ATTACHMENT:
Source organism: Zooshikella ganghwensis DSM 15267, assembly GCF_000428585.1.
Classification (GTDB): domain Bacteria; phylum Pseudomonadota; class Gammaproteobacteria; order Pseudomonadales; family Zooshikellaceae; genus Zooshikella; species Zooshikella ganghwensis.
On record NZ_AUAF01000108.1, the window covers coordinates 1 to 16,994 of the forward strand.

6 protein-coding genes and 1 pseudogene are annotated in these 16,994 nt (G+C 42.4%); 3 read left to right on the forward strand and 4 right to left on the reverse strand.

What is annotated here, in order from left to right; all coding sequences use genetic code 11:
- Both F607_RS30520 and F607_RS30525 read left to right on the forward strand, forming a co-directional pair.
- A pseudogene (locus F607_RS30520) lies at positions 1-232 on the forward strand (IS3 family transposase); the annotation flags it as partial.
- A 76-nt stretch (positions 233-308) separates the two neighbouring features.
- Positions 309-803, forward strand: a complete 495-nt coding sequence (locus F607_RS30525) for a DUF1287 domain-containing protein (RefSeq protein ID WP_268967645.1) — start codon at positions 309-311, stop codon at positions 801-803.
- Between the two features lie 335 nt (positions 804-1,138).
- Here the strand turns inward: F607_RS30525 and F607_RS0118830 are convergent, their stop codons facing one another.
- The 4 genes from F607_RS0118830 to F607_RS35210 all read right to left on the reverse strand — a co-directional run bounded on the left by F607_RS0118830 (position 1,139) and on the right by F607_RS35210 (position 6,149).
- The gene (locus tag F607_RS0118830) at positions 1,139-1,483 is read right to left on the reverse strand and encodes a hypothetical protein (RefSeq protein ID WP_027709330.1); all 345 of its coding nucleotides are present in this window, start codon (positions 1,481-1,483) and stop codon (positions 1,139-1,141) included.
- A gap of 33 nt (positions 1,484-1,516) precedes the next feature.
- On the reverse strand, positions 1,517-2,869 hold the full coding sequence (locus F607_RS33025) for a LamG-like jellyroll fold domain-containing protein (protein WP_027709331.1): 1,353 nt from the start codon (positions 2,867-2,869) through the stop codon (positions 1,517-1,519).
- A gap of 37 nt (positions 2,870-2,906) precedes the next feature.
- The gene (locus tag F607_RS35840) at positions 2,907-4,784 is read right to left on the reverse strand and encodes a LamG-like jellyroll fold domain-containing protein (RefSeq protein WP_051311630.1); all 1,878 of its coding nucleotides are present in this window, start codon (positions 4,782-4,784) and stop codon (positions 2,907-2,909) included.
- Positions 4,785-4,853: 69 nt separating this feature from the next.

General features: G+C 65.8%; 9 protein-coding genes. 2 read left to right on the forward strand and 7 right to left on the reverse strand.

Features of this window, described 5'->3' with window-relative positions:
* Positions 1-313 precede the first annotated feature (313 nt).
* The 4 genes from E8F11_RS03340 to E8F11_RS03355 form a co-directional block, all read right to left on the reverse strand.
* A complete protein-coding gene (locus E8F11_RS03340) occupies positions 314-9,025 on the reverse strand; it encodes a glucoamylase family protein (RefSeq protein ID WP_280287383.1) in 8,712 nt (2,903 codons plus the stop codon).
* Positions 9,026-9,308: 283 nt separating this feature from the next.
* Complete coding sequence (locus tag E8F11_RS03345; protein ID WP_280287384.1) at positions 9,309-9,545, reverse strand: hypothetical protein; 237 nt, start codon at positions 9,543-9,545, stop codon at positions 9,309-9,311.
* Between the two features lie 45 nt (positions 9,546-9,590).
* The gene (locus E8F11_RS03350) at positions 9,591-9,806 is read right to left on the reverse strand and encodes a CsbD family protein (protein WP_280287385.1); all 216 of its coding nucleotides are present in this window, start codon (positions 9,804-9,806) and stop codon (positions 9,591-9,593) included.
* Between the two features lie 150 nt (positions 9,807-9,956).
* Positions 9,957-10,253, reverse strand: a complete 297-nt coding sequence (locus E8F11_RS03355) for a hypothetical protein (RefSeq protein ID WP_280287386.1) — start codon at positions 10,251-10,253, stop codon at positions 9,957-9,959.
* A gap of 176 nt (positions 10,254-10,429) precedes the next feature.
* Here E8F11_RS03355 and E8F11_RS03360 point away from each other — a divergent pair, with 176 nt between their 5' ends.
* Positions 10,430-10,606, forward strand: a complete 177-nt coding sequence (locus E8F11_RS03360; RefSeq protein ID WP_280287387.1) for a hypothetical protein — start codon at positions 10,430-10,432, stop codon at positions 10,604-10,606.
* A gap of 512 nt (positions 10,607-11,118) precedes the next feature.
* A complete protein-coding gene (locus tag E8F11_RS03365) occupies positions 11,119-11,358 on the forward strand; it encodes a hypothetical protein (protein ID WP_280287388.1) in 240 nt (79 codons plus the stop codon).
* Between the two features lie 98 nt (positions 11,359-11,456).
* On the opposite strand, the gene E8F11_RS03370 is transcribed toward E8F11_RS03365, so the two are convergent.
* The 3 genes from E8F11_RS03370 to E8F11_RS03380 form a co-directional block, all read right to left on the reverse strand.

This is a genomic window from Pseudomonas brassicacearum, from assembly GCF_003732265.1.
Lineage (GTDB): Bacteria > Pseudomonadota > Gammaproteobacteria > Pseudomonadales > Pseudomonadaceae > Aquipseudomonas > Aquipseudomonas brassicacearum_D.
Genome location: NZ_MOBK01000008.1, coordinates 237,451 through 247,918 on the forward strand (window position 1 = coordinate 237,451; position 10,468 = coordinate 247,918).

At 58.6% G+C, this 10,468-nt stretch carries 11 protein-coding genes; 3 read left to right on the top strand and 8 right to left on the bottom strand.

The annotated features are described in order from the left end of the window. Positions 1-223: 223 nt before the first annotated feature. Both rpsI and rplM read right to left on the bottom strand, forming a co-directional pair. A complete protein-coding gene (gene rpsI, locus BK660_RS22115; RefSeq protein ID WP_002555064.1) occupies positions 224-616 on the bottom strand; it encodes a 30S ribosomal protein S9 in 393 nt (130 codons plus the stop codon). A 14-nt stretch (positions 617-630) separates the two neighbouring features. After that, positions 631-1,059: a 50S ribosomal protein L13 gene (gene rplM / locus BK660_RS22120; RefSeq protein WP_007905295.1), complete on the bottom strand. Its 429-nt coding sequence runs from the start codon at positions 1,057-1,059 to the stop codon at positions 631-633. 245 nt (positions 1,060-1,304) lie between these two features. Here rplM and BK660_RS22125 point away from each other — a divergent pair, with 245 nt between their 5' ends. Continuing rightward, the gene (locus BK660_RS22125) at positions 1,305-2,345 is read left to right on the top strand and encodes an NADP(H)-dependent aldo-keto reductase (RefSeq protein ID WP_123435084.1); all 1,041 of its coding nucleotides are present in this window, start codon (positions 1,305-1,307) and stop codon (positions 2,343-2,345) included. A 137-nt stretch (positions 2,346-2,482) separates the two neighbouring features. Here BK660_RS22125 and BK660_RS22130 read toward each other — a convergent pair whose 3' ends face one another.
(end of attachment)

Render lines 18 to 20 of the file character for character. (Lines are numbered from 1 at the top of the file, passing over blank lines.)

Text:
- Positions 4,785-4,853: 69 nt separating this feature from the next.

General features: G+C 65.8%; 9 protein-coding genes. 2 read left to right on the forward strand and 7 right to left on the reverse strand.

Features of this window, described 5'->3' with window-relative positions: